The Conservatives are set to become the first UK political party to advertise on the popular music software Spotify. The adverts, which will feature party chairman Eric Pickles, aim to highlight the personal cost of Britain's multi-billion pound deficit.
The advert will be targeted at younger voters in an attempt to encourage youth participation come the general election in May, 2010. The ad is set to play between current chart songs.
Spotify, which boast over one million users worldwide gives individuals the opportunity to immediately listen to any song from its 92,811 track collection (it would take 34 years to listen to every song).
Premium Spotify members – who pay just £9.99 per month to listen to an advert-free service – will sadly miss out on the calming Yorkshire tones of Eric Pickles.
theEword waves hello to Google Wave
The copywriting team at theEword found themselves the centre of attention this week as one of its writers received an invite to try out the new Google Wave application. The news of access to the social-media software quickly filtered around the office and drew a crowd eager to see if the product lived up to the hype. You can read Tom Mason's report on the latest kit from Google Labs on theEword SEO Manchester blog.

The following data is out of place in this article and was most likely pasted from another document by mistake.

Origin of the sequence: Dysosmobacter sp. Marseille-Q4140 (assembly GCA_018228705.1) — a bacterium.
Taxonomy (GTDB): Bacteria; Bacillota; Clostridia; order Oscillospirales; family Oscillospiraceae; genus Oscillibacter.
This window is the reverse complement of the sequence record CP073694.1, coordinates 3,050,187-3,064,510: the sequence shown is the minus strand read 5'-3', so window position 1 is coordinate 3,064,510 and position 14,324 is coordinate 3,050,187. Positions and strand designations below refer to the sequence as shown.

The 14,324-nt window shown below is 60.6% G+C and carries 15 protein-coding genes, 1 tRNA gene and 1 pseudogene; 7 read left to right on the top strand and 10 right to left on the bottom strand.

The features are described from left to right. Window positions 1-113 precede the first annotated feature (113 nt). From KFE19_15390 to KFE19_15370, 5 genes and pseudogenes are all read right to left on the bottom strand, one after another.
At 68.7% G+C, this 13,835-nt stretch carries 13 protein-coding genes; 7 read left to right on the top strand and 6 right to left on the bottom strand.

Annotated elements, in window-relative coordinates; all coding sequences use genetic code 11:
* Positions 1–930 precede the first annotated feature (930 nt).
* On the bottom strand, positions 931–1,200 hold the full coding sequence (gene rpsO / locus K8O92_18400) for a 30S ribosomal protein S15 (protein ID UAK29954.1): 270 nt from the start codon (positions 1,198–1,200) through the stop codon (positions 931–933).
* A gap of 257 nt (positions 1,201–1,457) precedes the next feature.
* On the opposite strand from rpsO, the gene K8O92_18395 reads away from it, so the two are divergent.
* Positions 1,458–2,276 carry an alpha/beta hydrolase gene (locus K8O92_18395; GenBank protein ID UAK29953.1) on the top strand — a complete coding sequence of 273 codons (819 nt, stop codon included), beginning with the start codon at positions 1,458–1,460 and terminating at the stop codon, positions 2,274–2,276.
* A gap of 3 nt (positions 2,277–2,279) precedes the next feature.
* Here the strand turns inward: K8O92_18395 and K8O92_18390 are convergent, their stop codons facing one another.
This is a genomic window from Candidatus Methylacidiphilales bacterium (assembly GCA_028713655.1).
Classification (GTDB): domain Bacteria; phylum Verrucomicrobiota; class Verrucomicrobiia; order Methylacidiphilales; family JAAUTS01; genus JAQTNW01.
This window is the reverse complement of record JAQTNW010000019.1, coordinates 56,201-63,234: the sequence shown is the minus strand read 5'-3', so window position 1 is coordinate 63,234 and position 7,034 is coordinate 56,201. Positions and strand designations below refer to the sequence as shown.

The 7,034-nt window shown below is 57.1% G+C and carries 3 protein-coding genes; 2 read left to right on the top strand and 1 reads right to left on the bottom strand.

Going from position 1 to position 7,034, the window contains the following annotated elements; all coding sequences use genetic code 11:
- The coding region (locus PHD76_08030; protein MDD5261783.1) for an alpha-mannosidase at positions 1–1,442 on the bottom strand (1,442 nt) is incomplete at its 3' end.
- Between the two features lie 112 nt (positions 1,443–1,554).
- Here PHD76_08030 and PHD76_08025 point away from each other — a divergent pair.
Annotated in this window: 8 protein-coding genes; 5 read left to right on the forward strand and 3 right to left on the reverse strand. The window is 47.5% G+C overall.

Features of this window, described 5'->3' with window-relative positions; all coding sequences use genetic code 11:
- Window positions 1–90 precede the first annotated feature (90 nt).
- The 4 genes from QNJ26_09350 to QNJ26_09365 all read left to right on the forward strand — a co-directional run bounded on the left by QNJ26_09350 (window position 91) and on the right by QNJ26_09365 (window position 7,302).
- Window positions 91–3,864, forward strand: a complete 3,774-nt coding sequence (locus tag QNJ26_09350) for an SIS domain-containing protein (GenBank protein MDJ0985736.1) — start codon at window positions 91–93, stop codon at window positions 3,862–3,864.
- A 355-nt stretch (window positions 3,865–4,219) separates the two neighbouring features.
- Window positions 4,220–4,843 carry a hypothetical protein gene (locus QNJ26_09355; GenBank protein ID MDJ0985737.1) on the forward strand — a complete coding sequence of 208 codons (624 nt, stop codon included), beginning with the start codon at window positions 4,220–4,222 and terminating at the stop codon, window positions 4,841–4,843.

Social media marketing may become considerably more interesting after Twitter announced it was launching its own brand of wines.
The micro-blogging service is to begin selling a Pinot Noir and a Chardonnay in partnership with Room to Read, an American charity which aims to improve literacy rates in third-world countries.
Twitter co-founder Biz Stone reveals the initiative in the YouTube video below:
Deal or no deal
Channel 4 has shook hands with YouTube to make its programmes available on the video website. The new arrangement will see a range of Channel 4 shows – such as Teachers and Peep Show – be made available on the video-sharing site. Full program series will be available, although each video will include advertising.
The recession is over. At least, according to Google. The search engine giant ambivalently batted away any fears over financial armageddon as it posted its highest quarterly net profit compared to last year. 27 per cent growth, if you're interested. The company also boasted a seven per cent rise in revenue during the third quarter.
Chief executive Eric Schmidt celebrated the news by revealing that Google was planning to make a range of 'strategic acquisitions, both large and small'.